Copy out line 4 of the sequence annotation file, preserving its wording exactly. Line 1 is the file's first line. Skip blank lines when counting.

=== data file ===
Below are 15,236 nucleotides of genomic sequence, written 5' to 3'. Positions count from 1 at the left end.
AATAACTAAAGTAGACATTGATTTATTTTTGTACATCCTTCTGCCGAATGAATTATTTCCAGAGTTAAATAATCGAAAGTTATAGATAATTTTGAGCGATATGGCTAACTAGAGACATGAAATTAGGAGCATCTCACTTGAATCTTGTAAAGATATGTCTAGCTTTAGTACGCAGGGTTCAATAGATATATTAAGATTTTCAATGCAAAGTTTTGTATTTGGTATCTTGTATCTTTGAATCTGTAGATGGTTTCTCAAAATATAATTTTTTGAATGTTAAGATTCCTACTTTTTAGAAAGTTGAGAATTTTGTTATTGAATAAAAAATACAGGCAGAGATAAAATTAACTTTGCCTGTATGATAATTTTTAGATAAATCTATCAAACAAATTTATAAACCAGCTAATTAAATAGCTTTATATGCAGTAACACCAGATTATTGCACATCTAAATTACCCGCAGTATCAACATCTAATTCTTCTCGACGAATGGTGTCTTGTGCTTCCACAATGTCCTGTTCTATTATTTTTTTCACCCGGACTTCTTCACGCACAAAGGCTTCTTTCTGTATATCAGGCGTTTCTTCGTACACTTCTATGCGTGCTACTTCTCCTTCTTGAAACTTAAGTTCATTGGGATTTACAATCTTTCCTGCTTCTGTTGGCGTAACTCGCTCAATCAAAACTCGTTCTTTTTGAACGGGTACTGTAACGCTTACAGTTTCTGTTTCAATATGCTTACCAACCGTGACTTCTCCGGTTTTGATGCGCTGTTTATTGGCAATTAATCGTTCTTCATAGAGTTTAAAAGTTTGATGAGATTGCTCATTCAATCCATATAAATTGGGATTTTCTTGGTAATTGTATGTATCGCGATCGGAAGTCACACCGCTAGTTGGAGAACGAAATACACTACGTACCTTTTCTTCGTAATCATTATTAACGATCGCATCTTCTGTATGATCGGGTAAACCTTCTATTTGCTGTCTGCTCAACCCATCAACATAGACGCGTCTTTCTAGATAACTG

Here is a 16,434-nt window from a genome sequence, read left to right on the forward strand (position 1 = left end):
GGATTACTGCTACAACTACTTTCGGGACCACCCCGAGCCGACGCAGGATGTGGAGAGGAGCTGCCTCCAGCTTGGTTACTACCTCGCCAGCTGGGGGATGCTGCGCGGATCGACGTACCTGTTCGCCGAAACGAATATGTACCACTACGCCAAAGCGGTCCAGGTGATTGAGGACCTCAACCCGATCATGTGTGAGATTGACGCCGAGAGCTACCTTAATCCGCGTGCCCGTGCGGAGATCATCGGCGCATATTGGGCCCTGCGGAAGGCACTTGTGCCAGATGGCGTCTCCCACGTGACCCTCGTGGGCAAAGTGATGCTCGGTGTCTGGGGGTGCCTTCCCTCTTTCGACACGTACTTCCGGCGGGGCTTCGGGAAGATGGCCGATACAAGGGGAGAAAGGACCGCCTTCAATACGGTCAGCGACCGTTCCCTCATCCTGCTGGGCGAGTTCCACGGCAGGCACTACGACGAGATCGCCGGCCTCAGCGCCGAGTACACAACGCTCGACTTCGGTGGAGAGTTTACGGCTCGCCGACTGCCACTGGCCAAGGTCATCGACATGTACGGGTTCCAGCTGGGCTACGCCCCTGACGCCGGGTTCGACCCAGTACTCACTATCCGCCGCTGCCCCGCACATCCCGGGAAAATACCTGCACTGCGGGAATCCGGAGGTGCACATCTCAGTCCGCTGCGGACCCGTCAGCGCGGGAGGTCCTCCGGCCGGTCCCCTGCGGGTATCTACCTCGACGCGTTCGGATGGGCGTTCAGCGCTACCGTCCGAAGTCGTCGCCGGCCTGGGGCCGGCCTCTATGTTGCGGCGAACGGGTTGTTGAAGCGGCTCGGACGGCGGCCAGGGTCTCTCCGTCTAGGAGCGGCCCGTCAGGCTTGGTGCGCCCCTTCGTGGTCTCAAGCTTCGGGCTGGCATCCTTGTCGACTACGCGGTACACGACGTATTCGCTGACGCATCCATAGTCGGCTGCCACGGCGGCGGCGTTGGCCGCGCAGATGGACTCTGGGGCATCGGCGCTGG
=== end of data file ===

GGATTACTGCTACAACTACTTTCGGGACCACCCCGAGCCGACGCAGGATGTGGAGAGGAGCTGCCTCCAGCTTGGTTACTACCTCGCCAGCTGGGGGATGCTGCGCGGATCGACGTACCTGTTCGCCGAAACGAATATGTACCACTACGCCAAAGCGGTCCAGGTGATTGAGGACCTCAACCCGATCATGTGTGAGATTGACGCCGAGAGCTACCTTAATCCGCGTGCCCGTGCGGAGATCATCGGCGCATATTGGGCCCTGCGGAAGGCACTTGTGCCAGATGGCGTCTCCCACGTGACCCTCGTGGGCAAAGTGATGCTCGGTGTCTGGGGGTGCCTTCCCTCTTTCGACACGTACTTCCGGCGGGGCTTCGGGAAGATGGCCGATACAAGGGGAGAAAGGACCGCCTTCAATACGGTCAGCGACCGTTCCCTCATCCTGCTGGGCGAGTTCCACGGCAGGCACTACGACGAGATCGCCGGCCTCAGCGCCGAGTACACAACGCTCGACTTCGGTGGAGAGTTTACGGCTCGCCGACTGCCACTGGCCAAGGTCATCGACATGTACGGGTTCCAGCTGGGCTACGCCCCTGACGCCGGGTTCGACCCAGTACTCACTATCCGCCGCTGCCCCGCACATCCCGGGAAAATACCTGCACTGCGGGAATCCGGAGGTGCACATCTCAGTCCGCTGCGGACCCGTCAGCGCGGGAGGTCCTCCGGCCGGTCCCCTGCGGGTATCTACCTCGACGCGTTCGGATGGGCGTTCAGCGCTACCGTCCGAAGTCGTCGCCGGCCTGGGGCCGGCCTCTATGTTGCGGCGAACGGGTTGTTGAAGCGGCTCGGACGGCGGCCAGGGTCTCTCCGTCTAGGAGCGGCCCGTCAGGCTTGGTGCGCCCCTTCGTGGTCTCAAGCTTCGGGCTGGCATCCTTGTCGACTACGCGGTACACGACGTATTCGCTGACGCATCCATAGTCGGCTGCCACGGCGGCGGCGTTGGCCGCGCAGATGGACTCTGGGGCATCGGCGCTGG